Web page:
As I recently watched three dancers, one from New York, one from Richmond, and one from Washington, DC, dance seamlessly to a haunting melody though having met only two hours earlier to choreograph, I was struck by the ability of artists to improvise. They are like jazz musicians, who take the cue from the drummer, each instrument joining in until they create a song of beauty. Or comedians, whose words and actions in a sketch or performance bounce off one another with increasing hilarity.
I recently heard NCTE member and 2015 Teacher of the Year Shanna Peeples speak and was struck by her statement: “Teaching is a skill in an art form.” She reinforces that concept in her blog: “Teachers are artists of human potential. And like art, learning is messy.” Shanna’s colleague, Elaine Loughlin, in her letter of reference for the Teacher of the Year award, described Shanna this way:
Shanna Peeples is a reflective practitioner of the art of teaching. . . .
Watching her teach is like watching a skilled conductor: She knows the score, yet has an ear for each musician’s strength or weakness. Not only will she use a children’s book to tackle a difficult concept, layering levels of difficulty to create clarity for advanced students, but she can also take a difficult passage or test prompt and provide her ESL students with a set of tools to deconstruct the text and make meaning. Few teachers have such a wide range, and that is her gift. She can process a task metacognitively and design a lesson that challenges her students at their levels of readiness. This is the true definition of rigor — having the belief that her students can gain access to difficult material through her guidance and expertise.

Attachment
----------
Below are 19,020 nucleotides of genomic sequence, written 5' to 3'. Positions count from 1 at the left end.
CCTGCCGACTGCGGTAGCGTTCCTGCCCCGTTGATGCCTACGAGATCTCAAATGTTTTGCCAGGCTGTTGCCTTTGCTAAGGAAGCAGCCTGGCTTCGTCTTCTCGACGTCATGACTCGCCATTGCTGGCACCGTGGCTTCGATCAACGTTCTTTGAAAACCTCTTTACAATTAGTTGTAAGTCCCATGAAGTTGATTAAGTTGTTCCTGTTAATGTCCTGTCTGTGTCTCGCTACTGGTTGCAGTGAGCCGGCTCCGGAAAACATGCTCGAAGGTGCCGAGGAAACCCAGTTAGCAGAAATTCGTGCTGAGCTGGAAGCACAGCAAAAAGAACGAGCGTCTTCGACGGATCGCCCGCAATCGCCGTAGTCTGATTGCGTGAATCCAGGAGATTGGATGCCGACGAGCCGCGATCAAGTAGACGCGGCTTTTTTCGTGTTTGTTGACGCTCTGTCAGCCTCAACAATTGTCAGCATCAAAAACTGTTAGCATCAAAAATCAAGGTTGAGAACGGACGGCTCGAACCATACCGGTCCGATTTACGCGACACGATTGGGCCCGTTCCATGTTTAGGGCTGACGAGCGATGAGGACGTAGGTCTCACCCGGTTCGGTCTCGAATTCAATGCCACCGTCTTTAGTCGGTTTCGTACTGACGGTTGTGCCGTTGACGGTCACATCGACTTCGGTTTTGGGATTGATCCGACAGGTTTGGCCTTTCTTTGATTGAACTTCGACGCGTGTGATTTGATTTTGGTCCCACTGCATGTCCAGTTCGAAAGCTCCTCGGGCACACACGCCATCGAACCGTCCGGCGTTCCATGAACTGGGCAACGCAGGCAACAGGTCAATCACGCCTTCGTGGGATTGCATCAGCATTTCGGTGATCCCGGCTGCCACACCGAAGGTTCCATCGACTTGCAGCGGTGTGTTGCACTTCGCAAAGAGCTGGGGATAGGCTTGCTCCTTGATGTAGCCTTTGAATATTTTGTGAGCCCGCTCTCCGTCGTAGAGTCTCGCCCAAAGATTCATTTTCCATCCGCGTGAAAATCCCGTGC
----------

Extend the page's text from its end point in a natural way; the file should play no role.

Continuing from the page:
This description of Shanna resonated in a recent English Journal article titled “Art as Meaning-Making in a Secondary School English Classroom: A ’Secret Compartment’ Book Project on Toni Morrison’s Beloved.”
In the article, Elaine Wang explains how she changed her course of instruction: “I learned that while students are well-trained at discovering meaning in literature, many of them often struggle at making meaning. Such observations led me to explore art as a way for students to interact with literature and represent their understanding.”
As Jennifer Sanders and Peggy Albers write in Literacies, the Arts, and Multimodality:
We also understand that as teachers, we have the responsibility to provide students with a range of opportunities that enables them to expand their repertoire of ways in which they can communicate what and how they know. We know that when people are actively engaged with inquiry, have a desire to learn new things, and try out different digital, visual, musical, spatial, dramatic (and so on) tools and techniques, they have the potential to say and do things that we have never before imagined.
Each and every day, teachers, like dancers, musicians, painters, and performers, introduce a concept or lesson and then move according to their students’ passions and interests. Teachers are the ultimate improvisers, and thankfully so. It is their ability to adapt, create, provoke, and guide that inspires and educates our students.